The pristine underwater environment of Malpelo Island's Fauna and Flora Sanctuary, off Colombia's Pacific coast, features dramatic cliffs, rock formations, caves and tunnels resulting in striking natural beauty. This vast marine park provides a critical habitat for threatened marine species.
Malpelo Island and its rocky outcroppings, represents the highest elevation of the enormous underwater Malpelo Ridge. Despite its small size the island is believed to play an important role as an aggregation point for the reproduction of numerous marine species.
It is the only island that rises above the surface from the Malpelo Ridge, which is a solitary volcanic submarine ridge. The ridge extends in a northeast-southwest direction with a length of 300 km (190 mi) and a width of 100 km (62 mi). The island is surrounded by a number of offshore rocks.
Malpelo Island and its satellite rocks boast a limited but highly specialized terrestrial biodiversity characterized by a high degree endemism, including five plant species, three reptiles and two arthropods.
The rocky outcroppings support large colonies of Nazca Boobies, as well as important populations of Swallow-tailed Gull, Masked Booby and the critically endangered Galapagos Petrel.
Due to the remoteness and protection efforts the conservation status of the property is excellent, making Malpelo one of the top diving destinations in the World.
Malpelo Fauna and Flora Sanctuary
The Malpelo Fauna and Flora Sanctuary is a large marine protected area, located some 506 km off the Pacific coast of Colombia. This World Heritage Site includes the barren Malpelo Island and the surrounding marine environment.
This vast marine park, the largest no-fishing zone in the Eastern Tropical Pacific, provides a critical habitat for internationally threatened marine species, and is a major source of nutrients resulting in large aggregations of marine biodiversity.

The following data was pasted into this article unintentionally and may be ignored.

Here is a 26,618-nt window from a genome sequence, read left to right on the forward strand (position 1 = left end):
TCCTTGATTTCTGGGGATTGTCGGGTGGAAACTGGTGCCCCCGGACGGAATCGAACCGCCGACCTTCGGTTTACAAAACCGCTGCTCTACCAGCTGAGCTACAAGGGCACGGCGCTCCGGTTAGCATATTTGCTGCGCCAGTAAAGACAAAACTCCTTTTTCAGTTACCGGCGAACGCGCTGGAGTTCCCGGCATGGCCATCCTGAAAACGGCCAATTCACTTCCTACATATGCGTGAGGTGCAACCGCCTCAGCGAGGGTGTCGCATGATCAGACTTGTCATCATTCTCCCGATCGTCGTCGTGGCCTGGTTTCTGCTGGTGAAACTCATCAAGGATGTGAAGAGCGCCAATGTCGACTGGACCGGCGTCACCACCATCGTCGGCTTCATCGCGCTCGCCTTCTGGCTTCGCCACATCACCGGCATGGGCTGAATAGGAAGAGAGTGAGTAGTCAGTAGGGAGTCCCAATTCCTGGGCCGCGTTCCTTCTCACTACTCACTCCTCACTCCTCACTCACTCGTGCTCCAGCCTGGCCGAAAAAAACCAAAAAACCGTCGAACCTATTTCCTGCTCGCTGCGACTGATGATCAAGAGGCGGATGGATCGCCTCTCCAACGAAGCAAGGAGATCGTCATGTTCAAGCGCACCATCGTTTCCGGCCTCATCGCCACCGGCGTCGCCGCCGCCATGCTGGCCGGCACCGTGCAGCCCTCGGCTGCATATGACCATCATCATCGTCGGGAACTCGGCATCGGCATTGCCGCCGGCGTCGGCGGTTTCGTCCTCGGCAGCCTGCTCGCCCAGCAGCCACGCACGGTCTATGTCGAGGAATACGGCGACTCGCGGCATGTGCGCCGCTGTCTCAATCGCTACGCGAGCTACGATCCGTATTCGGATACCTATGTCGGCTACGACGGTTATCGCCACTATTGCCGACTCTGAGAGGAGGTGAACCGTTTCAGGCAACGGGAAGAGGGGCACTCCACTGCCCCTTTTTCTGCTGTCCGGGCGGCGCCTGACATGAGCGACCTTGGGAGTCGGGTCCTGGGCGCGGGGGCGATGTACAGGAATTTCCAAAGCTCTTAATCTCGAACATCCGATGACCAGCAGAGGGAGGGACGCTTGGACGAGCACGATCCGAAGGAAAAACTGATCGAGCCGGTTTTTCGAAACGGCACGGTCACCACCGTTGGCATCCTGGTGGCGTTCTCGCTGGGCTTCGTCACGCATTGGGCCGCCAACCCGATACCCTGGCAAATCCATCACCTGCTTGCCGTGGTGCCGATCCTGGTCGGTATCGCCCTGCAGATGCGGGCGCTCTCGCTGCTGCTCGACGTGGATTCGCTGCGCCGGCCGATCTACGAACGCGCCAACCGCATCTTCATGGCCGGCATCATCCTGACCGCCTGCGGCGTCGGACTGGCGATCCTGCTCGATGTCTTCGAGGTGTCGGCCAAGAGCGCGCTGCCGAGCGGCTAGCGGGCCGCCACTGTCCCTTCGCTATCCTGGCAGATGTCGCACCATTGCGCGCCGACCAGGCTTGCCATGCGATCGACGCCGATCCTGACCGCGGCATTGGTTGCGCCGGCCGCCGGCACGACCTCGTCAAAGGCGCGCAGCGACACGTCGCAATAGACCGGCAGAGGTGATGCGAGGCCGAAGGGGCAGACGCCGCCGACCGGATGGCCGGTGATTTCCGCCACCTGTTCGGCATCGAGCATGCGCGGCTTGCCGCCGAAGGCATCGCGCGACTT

It is in particular a ‘reservoir' for sharks, giant grouper and billfish and is one of the few places in the world where sightings of the short-nosed ragged-toothed shark, a deep water shark, have been confirmed.
Widely recognized as one of the top diving sites in the world, due to the presence of steep walls and caves of outstanding natural beauty, these deep waters support important populations of large predators and pelagic species.
Aggregations of over 200 hammerhead sharks and over 1,000 silky sharks, whale sharks and tuna have been recorded in an undisturbed environment where they maintain natural behavioral patterns.
The vast majority of the property, 857,465 ha (2,118,840 acres), is a "marine wilderness" constituting the largest no-fishing zone in the Eastern Tropical Pacific. The rugged underwater topography includes steep walls, caves and tunnels, reaching a depth of around 3,400 m (11,150 ft).
Jointly with the local confluence of several oceanic currents, this complex terrain is the basis for highly diverse marine ecosystems and habitats.
The sanctuary hosts impressive populations of marine species, including large top predators and pelagic species, such as Giant Grouper, Billfish and numerous shark species. Major aggregations of Hammerhead Shark, Silky Shark, Whale Shark and Tuna have been recorded.
Other biodiversity highlights include 17 marine mammal species, seven marine reptile species, 394 fish species and 340 species of mollusks. Known marine endemics include five fish species and two sea star species.
Malpelo Fauna and Flora Sanctuary belongs to the Eastern Tropical Pacific Marine Corridor, a marine conservation network, which also includes World Heritage properties in Costa Rica, Ecuador and Panama.